SALT LAKE CITY — One company owns the copyrights to Unix, a computer operating system many businesses use. Another company claims to own the same copyrights. It will be up to a jury in the courtroom of U.S. District Judge Ted Stewart to decide which company gets them.

Opening statements Tuesday morning laid out the blueprint for the SCO Group v. Novell Inc. The trial, which is expected to last three weeks, also is likely to impact the future of related lawsuits, depending on its outcome.

Lindon-based SCO is claiming "slander of title," and its attorney, Stuart H. Singer, told the jury that Novell knowingly and falsely claimed ownership of the copyrights to Unix after it sold them to SCO.

"Novell believes that to this day it owns the Unix copyright," countered Novell attorney Sterling A. Brennan in his opening statement. "And it is entitled to claim its ownership and challenge SCO to show it owns the copyrights."

Stewart set the framework for the case with a set of uncontested facts, including that Unix was initially developed by AT&T's Bell Labs, which sold it to Novell in 1993 for more than $300 million.

The dispute arises from a 1995 transaction in which a predecessor company to SCO bought Unix — or portions of it, depending on what the jury decides — from Novell. Novell, which is based in Waltham, Mass., and has a large campus in Provo with about 1,000 employees, contends it did not sell the copyrights. SCO says it did and that an amendment both parties agreed to some months after the sale closed spells that out.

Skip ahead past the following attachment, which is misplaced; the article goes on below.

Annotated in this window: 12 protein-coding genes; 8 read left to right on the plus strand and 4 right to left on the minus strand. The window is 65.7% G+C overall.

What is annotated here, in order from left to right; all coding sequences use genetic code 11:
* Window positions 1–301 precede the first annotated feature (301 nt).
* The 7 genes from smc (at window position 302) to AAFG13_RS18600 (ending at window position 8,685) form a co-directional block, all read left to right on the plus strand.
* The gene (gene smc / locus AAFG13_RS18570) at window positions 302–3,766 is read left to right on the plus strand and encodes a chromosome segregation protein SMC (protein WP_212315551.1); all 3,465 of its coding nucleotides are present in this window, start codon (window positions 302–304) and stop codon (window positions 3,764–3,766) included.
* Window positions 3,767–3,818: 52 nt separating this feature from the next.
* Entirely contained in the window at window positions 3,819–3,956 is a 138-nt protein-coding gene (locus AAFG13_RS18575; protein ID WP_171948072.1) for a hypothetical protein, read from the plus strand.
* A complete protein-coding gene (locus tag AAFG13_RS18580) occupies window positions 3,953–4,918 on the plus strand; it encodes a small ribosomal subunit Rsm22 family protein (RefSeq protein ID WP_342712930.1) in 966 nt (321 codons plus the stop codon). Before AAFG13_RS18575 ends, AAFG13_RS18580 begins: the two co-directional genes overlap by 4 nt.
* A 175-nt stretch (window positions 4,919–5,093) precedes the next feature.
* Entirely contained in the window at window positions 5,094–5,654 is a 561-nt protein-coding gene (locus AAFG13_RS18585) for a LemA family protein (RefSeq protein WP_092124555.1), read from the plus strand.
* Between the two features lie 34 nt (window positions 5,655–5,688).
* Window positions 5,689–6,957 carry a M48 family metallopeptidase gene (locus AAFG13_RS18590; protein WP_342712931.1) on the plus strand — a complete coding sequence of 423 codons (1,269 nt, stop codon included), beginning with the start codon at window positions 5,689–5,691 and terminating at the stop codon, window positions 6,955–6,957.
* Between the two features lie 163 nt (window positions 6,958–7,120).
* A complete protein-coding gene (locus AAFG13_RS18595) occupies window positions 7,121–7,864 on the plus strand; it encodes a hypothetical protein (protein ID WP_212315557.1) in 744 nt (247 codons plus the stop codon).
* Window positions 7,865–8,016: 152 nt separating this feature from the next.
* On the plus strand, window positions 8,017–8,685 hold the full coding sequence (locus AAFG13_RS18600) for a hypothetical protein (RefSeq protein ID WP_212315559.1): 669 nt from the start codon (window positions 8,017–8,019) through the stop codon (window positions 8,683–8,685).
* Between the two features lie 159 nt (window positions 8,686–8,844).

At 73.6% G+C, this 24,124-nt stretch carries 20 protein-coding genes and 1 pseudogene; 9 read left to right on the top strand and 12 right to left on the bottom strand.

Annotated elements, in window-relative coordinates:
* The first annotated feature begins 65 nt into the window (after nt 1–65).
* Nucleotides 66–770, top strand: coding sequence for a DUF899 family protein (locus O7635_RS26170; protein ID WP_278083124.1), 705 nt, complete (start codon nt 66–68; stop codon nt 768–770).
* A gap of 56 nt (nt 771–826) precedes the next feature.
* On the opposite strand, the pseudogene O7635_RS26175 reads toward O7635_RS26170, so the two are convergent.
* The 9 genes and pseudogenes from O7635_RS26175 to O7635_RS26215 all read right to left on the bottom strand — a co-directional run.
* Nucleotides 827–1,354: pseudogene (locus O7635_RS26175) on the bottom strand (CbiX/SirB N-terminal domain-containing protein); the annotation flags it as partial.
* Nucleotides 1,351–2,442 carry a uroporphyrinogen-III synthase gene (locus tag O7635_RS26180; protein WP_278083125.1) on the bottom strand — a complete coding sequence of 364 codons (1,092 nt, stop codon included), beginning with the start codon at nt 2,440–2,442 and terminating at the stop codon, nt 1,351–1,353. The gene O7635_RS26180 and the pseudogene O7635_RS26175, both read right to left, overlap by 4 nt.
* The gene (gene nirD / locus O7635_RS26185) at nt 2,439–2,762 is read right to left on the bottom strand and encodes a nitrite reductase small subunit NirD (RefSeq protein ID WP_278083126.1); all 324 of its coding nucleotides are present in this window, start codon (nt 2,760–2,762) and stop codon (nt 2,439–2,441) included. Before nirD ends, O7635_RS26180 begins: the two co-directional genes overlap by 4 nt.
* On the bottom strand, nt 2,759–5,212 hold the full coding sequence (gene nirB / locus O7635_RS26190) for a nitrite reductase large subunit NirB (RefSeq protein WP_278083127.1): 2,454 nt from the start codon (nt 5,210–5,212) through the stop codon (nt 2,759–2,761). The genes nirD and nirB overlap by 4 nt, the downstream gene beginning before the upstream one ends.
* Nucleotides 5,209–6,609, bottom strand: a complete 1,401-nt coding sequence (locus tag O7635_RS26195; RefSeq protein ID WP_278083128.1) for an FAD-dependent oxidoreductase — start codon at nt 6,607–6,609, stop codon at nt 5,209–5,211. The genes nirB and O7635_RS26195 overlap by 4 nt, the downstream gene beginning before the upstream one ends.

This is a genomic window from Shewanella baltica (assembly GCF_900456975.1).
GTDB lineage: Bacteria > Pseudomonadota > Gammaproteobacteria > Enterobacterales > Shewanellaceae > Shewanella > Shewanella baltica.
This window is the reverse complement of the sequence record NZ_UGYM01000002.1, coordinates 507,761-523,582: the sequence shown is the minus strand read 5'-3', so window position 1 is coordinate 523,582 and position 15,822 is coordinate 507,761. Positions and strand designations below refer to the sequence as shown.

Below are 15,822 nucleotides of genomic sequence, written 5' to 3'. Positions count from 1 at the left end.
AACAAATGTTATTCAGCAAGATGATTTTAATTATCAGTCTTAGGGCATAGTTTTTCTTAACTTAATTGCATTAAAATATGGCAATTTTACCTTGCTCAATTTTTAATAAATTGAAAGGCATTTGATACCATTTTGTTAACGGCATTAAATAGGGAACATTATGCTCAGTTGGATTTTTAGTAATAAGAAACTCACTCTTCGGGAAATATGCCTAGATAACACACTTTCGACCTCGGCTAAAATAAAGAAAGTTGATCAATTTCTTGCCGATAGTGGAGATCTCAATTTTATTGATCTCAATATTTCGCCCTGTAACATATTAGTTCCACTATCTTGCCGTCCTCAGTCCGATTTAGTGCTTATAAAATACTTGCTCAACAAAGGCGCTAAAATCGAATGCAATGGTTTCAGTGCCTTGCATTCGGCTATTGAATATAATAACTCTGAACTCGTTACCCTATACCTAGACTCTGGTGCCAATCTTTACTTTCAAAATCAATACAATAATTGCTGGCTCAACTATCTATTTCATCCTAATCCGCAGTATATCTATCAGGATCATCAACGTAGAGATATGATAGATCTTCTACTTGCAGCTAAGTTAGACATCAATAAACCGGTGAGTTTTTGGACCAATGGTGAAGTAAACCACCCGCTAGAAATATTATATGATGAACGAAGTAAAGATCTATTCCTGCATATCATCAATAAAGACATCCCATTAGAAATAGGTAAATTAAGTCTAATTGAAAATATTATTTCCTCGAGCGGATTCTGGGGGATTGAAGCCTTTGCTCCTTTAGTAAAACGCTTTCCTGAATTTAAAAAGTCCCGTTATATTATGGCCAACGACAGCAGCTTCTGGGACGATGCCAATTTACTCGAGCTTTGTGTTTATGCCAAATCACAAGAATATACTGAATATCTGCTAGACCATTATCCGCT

Brennan said what was sold to SCO was not a "complete transfer" of Unix. The buyer could not afford the full price Novell wanted, he said, and Novell sold future development rights and revenues but held back Unix copyright interests, among other things. Novell "did sell the rights to develop UnixWare … but retained the rights to Unix." And it reserved to Novell all of its royalty rights, as well, he said, adding that there was "no equivocation."

Singer promised the six women and seven men of the jury (one will be an alternate) that they'll hear testimony showing "executives at the time of the sale on (both sides) agreed that the copyrights were sold. … It was the intent of Novell to sell the entire business, including the copyrights."

He called it "ridiculous" that SCO would buy Unix without the copyrights.

SCO said what it is calling slander is "particularly malicious" because "Novell knew better than anyone else that it sold the copyrights."

Both sides have made money claims against the other. SCO, which is in bankruptcy, is seeking monetary damages for the harm it says Novell's claim of copyright ownership did to its business. Novell has sought royalties it says SCO collected but did not pass back to Novell.

Another SCO attorney, Brent O. Hatch, said Novell's ownership assertions killed some business deals, further hurting SCO. And while he put forth no particular dollar amount they are seeking during his opening statement, Hatch said that "SCO asks you to make them whole."

The outcome of this lawsuit will determine whether SCO can pursue a suit it filed earlier against IBM, which it says placed Unix code into the Linux operating system. That would open the door to charging Linux users a licensing fee, something the open-source community strongly opposes.

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